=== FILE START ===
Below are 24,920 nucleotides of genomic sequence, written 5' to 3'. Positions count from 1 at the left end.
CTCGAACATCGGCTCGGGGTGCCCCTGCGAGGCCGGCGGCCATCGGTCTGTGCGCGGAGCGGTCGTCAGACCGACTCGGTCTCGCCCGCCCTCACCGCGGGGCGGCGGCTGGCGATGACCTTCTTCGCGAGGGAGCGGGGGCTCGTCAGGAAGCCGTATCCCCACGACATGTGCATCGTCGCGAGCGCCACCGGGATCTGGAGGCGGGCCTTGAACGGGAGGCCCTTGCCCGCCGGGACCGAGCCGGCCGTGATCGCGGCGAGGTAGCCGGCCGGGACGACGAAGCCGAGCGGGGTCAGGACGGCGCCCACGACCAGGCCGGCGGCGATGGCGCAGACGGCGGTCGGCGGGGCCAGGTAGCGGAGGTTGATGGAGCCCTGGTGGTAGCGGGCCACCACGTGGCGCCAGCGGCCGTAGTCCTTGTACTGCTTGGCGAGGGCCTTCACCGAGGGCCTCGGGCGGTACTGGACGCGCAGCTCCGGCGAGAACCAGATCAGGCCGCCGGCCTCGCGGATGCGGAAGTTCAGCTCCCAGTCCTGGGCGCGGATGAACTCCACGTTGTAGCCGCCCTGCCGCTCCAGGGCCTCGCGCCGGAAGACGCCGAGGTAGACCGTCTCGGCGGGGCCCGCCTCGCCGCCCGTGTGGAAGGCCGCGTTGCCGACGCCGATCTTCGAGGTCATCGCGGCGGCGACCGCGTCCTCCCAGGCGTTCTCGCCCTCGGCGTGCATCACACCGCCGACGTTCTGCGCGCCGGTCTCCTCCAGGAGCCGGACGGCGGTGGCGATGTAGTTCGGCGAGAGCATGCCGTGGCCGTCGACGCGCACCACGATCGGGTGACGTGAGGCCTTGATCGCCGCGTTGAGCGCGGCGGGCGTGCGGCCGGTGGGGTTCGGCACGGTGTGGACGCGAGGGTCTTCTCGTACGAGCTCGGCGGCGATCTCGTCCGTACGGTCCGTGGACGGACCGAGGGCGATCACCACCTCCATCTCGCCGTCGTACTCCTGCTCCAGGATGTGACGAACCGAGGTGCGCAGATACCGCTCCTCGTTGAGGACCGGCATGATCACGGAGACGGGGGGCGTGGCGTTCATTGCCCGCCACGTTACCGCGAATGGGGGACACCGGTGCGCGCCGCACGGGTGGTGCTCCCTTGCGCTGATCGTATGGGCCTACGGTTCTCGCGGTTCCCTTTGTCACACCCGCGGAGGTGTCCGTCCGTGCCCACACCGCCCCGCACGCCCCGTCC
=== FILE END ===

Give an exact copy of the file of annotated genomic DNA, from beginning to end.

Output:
Below are 24,920 nucleotides of genomic sequence, written 5' to 3'. Positions count from 1 at the left end.
CTCGAACATCGGCTCGGGGTGCCCCTGCGAGGCCGGCGGCCATCGGTCTGTGCGCGGAGCGGTCGTCAGACCGACTCGGTCTCGCCCGCCCTCACCGCGGGGCGGCGGCTGGCGATGACCTTCTTCGCGAGGGAGCGGGGGCTCGTCAGGAAGCCGTATCCCCACGACATGTGCATCGTCGCGAGCGCCACCGGGATCTGGAGGCGGGCCTTGAACGGGAGGCCCTTGCCCGCCGGGACCGAGCCGGCCGTGATCGCGGCGAGGTAGCCGGCCGGGACGACGAAGCCGAGCGGGGTCAGGACGGCGCCCACGACCAGGCCGGCGGCGATGGCGCAGACGGCGGTCGGCGGGGCCAGGTAGCGGAGGTTGATGGAGCCCTGGTGGTAGCGGGCCACCACGTGGCGCCAGCGGCCGTAGTCCTTGTACTGCTTGGCGAGGGCCTTCACCGAGGGCCTCGGGCGGTACTGGACGCGCAGCTCCGGCGAGAACCAGATCAGGCCGCCGGCCTCGCGGATGCGGAAGTTCAGCTCCCAGTCCTGGGCGCGGATGAACTCCACGTTGTAGCCGCCCTGCCGCTCCAGGGCCTCGCGCCGGAAGACGCCGAGGTAGACCGTCTCGGCGGGGCCCGCCTCGCCGCCCGTGTGGAAGGCCGCGTTGCCGACGCCGATCTTCGAGGTCATCGCGGCGGCGACCGCGTCCTCCCAGGCGTTCTCGCCCTCGGCGTGCATCACACCGCCGACGTTCTGCGCGCCGGTCTCCTCCAGGAGCCGGACGGCGGTGGCGATGTAGTTCGGCGAGAGCATGCCGTGGCCGTCGACGCGCACCACGATCGGGTGACGTGAGGCCTTGATCGCCGCGTTGAGCGCGGCGGGCGTGCGGCCGGTGGGGTTCGGCACGGTGTGGACGCGAGGGTCTTCTCGTACGAGCTCGGCGGCGATCTCGTCCGTACGGTCCGTGGACGGACCGAGGGCGATCACCACCTCCATCTCGCCGTCGTACTCCTGCTCCAGGATGTGACGAACCGAGGTGCGCAGATACCGCTCCTCGTTGAGGACCGGCATGATCACGGAGACGGGGGGCGTGGCGTTCATTGCCCGCCACGTTACCGCGAATGGGGGACACCGGTGCGCGCCGCACGGGTGGTGCTCCCTTGCGCTGATCGTATGGGCCTACGGTTCTCGCGGTTCCCTTTGTCACACCCGCGGAGGTGTCCGTCCGTGCCCACACCGCCCCGCACGCCCCGTCC